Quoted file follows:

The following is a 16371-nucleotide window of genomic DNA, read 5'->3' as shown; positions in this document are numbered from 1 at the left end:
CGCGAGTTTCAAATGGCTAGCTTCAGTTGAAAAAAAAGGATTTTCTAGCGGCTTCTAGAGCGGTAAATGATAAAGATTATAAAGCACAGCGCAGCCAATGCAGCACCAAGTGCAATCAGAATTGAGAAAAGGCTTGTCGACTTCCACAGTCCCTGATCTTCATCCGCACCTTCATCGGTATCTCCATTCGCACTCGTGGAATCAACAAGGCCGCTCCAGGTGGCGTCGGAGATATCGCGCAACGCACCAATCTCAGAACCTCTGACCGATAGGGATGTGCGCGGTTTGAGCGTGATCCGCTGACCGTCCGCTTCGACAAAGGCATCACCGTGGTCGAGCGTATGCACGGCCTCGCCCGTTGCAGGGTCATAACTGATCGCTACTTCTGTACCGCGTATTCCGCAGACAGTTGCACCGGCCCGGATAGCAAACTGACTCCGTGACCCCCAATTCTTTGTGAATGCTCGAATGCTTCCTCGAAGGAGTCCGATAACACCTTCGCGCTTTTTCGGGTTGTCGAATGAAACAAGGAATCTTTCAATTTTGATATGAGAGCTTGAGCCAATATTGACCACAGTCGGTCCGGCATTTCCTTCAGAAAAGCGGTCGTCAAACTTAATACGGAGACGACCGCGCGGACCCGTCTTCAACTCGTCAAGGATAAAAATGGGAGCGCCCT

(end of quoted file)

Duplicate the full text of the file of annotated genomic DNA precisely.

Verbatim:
The following is a 16371-nucleotide window of genomic DNA, read 5'->3' as shown; positions in this document are numbered from 1 at the left end:
CGCGAGTTTCAAATGGCTAGCTTCAGTTGAAAAAAAAGGATTTTCTAGCGGCTTCTAGAGCGGTAAATGATAAAGATTATAAAGCACAGCGCAGCCAATGCAGCACCAAGTGCAATCAGAATTGAGAAAAGGCTTGTCGACTTCCACAGTCCCTGATCTTCATCCGCACCTTCATCGGTATCTCCATTCGCACTCGTGGAATCAACAAGGCCGCTCCAGGTGGCGTCGGAGATATCGCGCAACGCACCAATCTCAGAACCTCTGACCGATAGGGATGTGCGCGGTTTGAGCGTGATCCGCTGACCGTCCGCTTCGACAAAGGCATCACCGTGGTCGAGCGTATGCACGGCCTCGCCCGTTGCAGGGTCATAACTGATCGCTACTTCTGTACCGCGTATTCCGCAGACAGTTGCACCGGCCCGGATAGCAAACTGACTCCGTGACCCCCAATTCTTTGTGAATGCTCGAATGCTTCCTCGAAGGAGTCCGATAACACCTTCGCGCTTTTTCGGGTTGTCGAATGAAACAAGGAATCTTTCAATTTTGATATGAGAGCTTGAGCCAATATTGACCACAGTCGGTCCGGCATTTCCTTCAGAAAAGCGGTCGTCAAACTTAATACGGAGACGACCGCGCGGACCCGTCTTCAACTCGTCAAGGATAAAAATGGGAGCGCCCT